'Discussing the consequences' | Is Musk planning to deny severance pay for fired Twitter staff?

Is Musk planning to deny severance pay for fired Twitter staff?

In the seven weeks since Elon Musk completed his somewhat-reluctant takeover of Twitter, he’s created more HR horror stories than many CEOs will experience in an entire career.

First it was the decision to fire approximately half of Twitter’s workforce – roughly 3,700 employees, as he sought to slash costs and impose a demanding new work ethic. This was swiftly followed by the axing of "days of rest," which are highly popular company-wide days off, which were removed from calendars for the rest of the year.

Then came an embarrassing U-turn, when the form reportedly reached out to dozens of employees who were fired, asking them to resume their roles.

Some of those who are being asked to return were laid off by mistake, while others were let go before management realized that their work and experience may be necessary to build the new features Musk envisions, according to Bloomberg sources.

Then, #RIPTwitter became a trending hashtag when the billionaire gave all staff an ultimatum of agreeing to a “hardcore” new work schedule comprising “long hours at high intensity”. Musk branded the new way of working as “Twitter 2.0”.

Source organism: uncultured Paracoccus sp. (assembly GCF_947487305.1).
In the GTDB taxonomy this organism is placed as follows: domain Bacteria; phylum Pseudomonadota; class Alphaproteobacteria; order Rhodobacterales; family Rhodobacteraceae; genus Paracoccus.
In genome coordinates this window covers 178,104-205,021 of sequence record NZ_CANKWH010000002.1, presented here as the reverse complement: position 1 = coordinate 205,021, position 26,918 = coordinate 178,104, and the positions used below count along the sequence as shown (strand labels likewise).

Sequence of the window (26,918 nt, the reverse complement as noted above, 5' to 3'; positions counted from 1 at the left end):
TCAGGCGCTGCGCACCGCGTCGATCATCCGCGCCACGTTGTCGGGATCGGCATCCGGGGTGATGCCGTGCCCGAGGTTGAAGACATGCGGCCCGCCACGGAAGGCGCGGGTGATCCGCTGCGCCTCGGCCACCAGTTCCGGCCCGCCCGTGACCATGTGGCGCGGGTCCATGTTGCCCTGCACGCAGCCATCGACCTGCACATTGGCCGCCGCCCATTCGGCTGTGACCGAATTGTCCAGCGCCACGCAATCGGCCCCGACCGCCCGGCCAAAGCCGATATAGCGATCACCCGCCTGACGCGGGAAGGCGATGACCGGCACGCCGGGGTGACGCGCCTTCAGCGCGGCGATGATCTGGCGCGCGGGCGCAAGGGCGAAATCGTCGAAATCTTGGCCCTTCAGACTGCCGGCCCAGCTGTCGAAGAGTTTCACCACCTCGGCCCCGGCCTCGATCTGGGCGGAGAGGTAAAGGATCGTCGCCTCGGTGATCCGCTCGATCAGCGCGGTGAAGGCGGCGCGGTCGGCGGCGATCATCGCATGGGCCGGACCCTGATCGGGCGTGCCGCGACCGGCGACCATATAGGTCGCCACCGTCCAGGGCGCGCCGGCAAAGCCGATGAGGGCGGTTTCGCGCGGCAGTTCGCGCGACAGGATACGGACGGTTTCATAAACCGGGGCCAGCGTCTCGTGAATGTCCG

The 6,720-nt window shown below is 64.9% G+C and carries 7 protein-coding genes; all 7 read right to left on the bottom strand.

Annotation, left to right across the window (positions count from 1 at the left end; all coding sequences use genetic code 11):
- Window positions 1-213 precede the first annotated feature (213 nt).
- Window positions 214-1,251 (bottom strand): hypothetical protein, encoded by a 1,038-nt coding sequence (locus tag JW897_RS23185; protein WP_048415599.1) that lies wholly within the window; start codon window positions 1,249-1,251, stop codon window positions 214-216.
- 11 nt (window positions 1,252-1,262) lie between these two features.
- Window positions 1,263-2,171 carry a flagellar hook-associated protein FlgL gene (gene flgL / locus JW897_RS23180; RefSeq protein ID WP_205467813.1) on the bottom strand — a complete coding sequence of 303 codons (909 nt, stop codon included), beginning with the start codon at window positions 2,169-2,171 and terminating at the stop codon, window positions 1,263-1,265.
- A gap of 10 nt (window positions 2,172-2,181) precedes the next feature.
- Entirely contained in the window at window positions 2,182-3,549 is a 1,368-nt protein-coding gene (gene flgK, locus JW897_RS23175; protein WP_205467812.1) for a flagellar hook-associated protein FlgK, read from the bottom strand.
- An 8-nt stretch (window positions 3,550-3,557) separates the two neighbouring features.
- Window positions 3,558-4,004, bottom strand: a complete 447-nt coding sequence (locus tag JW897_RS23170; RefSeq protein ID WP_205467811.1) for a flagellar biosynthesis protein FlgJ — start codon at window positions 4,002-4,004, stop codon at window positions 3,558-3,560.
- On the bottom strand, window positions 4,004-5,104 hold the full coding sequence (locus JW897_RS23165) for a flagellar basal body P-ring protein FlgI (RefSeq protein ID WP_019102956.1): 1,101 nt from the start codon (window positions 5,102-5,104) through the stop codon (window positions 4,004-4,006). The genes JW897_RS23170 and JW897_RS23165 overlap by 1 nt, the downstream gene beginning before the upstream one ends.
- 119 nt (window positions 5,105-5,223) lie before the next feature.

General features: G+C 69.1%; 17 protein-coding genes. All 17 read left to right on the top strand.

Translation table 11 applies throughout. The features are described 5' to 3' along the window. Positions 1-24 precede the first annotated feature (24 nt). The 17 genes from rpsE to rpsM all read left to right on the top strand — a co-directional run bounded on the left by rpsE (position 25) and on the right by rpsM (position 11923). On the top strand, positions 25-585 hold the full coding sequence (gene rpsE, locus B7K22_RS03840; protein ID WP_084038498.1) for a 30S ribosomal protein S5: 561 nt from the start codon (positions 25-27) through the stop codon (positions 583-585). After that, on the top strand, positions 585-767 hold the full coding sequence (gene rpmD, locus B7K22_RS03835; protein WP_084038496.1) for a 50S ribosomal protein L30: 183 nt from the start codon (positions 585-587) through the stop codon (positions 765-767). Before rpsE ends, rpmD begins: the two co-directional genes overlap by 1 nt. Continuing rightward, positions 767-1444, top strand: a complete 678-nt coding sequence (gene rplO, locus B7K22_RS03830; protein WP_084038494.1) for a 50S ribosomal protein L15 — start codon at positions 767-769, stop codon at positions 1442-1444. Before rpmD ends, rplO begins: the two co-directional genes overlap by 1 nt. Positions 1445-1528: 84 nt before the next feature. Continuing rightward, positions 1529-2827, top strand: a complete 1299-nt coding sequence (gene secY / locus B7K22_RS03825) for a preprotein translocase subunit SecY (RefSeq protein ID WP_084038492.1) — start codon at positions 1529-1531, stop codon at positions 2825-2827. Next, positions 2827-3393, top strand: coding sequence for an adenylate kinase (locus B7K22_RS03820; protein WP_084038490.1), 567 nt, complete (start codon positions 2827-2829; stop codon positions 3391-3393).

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Anyone who chose not to sign a document agreeing to this would be fired and receive three months’ severance pay, Musk went on to tell employees.

However, reports emerged that around 75% of Twitter’s workforce (that’s an estimated 2,900, following the earlier firings and many resignations) opted not to sign the ludicrous demand.

According to tech publication The Verge, hundreds of employees posted farewell messages on Twitter’s internal Slack boards.

Last week, reports from The Guardian stated that Musk recently converted several of Twitter HQ’s unused rooms into sleeping quarters. The message to staff here being, work longer, work more, and sleep in the office between tasks.

As of last Monday, the office now has “modest bedrooms featuring unmade mattresses, drab curtains and giant conference-room telepresence monitors, with four to eight beds a floor,” an employee told Forbes.

The development is very much in line with Musk’s recent internal memo, stating that those who wish to remain employed would have to be ‘hardcore’ and ‘work long hours with high intensity’.

Now, the New York Times reports that as part of another bid to save cash, Musk’s legal team considered the ramifications of not paying fired staff severance pay.

According to NYT, “Twitter’s leaders have also discussed the consequences of denying severance payments to thousands of people who have been laid off since the takeover”.

Such a decision could pile more legal pressure on the firm, which is already facing a class-action lawsuit filed in a San Francisco federal court, over Musk’s decision to lay off about half of the workforce.

Twitter employees say the company is eliminating workers without enough notice in violation of federal and California law, the report said.

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